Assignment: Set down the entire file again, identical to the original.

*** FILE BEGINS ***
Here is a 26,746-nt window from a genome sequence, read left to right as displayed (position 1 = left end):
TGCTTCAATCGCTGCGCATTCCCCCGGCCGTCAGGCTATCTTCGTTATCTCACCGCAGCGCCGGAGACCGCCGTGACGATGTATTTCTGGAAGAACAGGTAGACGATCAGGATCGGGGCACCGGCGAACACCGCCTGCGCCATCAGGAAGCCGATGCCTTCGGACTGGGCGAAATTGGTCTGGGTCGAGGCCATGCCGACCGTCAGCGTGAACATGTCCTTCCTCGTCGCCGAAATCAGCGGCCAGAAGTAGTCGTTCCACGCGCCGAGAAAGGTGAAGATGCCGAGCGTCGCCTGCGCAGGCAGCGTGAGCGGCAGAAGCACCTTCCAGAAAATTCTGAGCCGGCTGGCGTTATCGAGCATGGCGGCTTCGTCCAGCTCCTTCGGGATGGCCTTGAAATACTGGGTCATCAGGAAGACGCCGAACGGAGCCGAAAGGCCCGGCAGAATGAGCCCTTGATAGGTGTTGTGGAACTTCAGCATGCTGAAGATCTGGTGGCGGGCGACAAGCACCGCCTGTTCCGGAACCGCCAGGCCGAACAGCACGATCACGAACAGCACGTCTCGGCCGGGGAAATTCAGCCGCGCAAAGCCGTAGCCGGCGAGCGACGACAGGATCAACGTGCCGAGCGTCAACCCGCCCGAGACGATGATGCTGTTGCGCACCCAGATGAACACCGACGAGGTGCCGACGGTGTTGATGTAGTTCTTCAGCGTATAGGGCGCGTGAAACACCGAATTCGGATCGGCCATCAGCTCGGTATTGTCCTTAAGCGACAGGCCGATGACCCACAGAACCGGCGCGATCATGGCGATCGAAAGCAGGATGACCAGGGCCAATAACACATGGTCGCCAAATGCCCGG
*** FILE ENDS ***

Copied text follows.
Here is a 26,746-nt window from a genome sequence, read left to right as displayed (position 1 = left end):
TGCTTCAATCGCTGCGCATTCCCCCGGCCGTCAGGCTATCTTCGTTATCTCACCGCAGCGCCGGAGACCGCCGTGACGATGTATTTCTGGAAGAACAGGTAGACGATCAGGATCGGGGCACCGGCGAACACCGCCTGCGCCATCAGGAAGCCGATGCCTTCGGACTGGGCGAAATTGGTCTGGGTCGAGGCCATGCCGACCGTCAGCGTGAACATGTCCTTCCTCGTCGCCGAAATCAGCGGCCAGAAGTAGTCGTTCCACGCGCCGAGAAAGGTGAAGATGCCGAGCGTCGCCTGCGCAGGCAGCGTGAGCGGCAGAAGCACCTTCCAGAAAATTCTGAGCCGGCTGGCGTTATCGAGCATGGCGGCTTCGTCCAGCTCCTTCGGGATGGCCTTGAAATACTGGGTCATCAGGAAGACGCCGAACGGAGCCGAAAGGCCCGGCAGAATGAGCCCTTGATAGGTGTTGTGGAACTTCAGCATGCTGAAGATCTGGTGGCGGGCGACAAGCACCGCCTGTTCCGGAACCGCCAGGCCGAACAGCACGATCACGAACAGCACGTCTCGGCCGGGGAAATTCAGCCGCGCAAAGCCGTAGCCGGCGAGCGACGACAGGATCAACGTGCCGAGCGTCAACCCGCCCGAGACGATGATGCTGTTGCGCACCCAGATGAACACCGACGAGGTGCCGACGGTGTTGATGTAGTTCTTCAGCGTATAGGGCGCGTGAAACACCGAATTCGGATCGGCCATCAGCTCGGTATTGTCCTTAAGCGACAGGCCGATGACCCACAGAACCGGCGCGATCATGGCGATCGAAAGCAGGATGACCAGGGCCAATAACACATGGTCGCCAAATGCCCGG